- Associated Press - Monday, June 8, 2015

PIERRE, S.D. (AP) - Key state lawmakers and Gov. Dennis Daugaard’s administration don’t plan to push for a statewide measure to regulate intoxication among firefighters when they’re responding to emergency calls, officials said Monday.

An autopsy last week found a volunteer firefighter for Valley Springs Fire and Rescue who died fighting a house fire in Brandon had a high blood-alcohol level when he responded. State Fire Marshal Paul Merriman said there’s no uniform policy governing alcohol use in departments across the state and said his office doesn’t have authority over daily operations at individual departments.

It’s unclear if there’s a policy on intoxication at Valley Springs, which is one of South Dakota’s 337 fire departments that all have their own policies governing conduct. Don Johnson, chief of the volunteer fire department, didn’t respond to messages seeking comment Friday and Monday.

Kelsey Pritchard, a spokeswoman for Daugaard, said in an email that a statewide alcohol policy for departments would be difficult to enforce. Merriman said that voluntary state certification training teaches trainees about impairment while responding to emergencies, and he has said that many departments do have policies governing intoxication in place.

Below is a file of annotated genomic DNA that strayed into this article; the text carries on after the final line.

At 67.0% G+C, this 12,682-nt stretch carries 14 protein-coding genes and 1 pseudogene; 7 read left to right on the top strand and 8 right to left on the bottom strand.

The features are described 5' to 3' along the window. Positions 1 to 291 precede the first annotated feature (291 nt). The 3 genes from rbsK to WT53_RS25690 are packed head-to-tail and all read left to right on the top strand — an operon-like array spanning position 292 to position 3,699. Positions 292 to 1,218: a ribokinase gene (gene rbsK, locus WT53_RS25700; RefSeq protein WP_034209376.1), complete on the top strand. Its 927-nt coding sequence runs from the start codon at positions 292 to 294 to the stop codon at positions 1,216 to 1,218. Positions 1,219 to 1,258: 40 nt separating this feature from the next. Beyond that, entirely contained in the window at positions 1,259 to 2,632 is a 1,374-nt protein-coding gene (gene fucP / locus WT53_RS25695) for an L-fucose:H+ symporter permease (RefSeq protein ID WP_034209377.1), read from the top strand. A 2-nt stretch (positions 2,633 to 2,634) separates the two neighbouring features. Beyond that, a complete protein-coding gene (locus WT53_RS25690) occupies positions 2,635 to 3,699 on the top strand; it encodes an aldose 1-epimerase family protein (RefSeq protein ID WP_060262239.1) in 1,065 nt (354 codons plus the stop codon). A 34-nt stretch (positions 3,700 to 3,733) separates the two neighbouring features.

“It really comes down to being personally responsible when you respond … for your own well-being as well as your fellow firefighters and those around you,” Merriman said.

House Majority Leader Brian Gosch said he wouldn’t push for a change, though he said he doesn’t think firefighters should respond while intoxicated. Incoming Senate Majority Leader Corey Brown said the Republican caucus leading the Senate wouldn’t start discussing legislative priorities for the 2016 session until the fall.

The autopsy released last week determined that Steven Ackerman, 38, had a blood alcohol level of nearly 0.19, more than twice the legal limit for driving. The 14-year volunteer with Valley Springs Fire and Rescue died April 12, and investigators determined he likely fell through the floor in the burning home in Brandon.

The fire, which also killed 47-year-old David Smith, started in a first-floor vent pipe enclosure that served a basement furnace and water heater. The blaze has been ruled accidental, authorities have said. It was never considered suspicious, and both Ackerman and Smith died of smoke inhalation.

Monte Albertson, a member and past chief of the Split Rock Volunteer Fire Department, said the department has an unwritten policy that firefighters don’t respond to an emergency if they’ve been drinking. Albertson said he wouldn’t support a statewide policy since some departments are understaffed and noted that there are laws against driving while intoxicated that apply to firefighters.

He said his department relies on common-sense expectations.

“You don’t go to a call with alcohol in your bloodstream,” he said.

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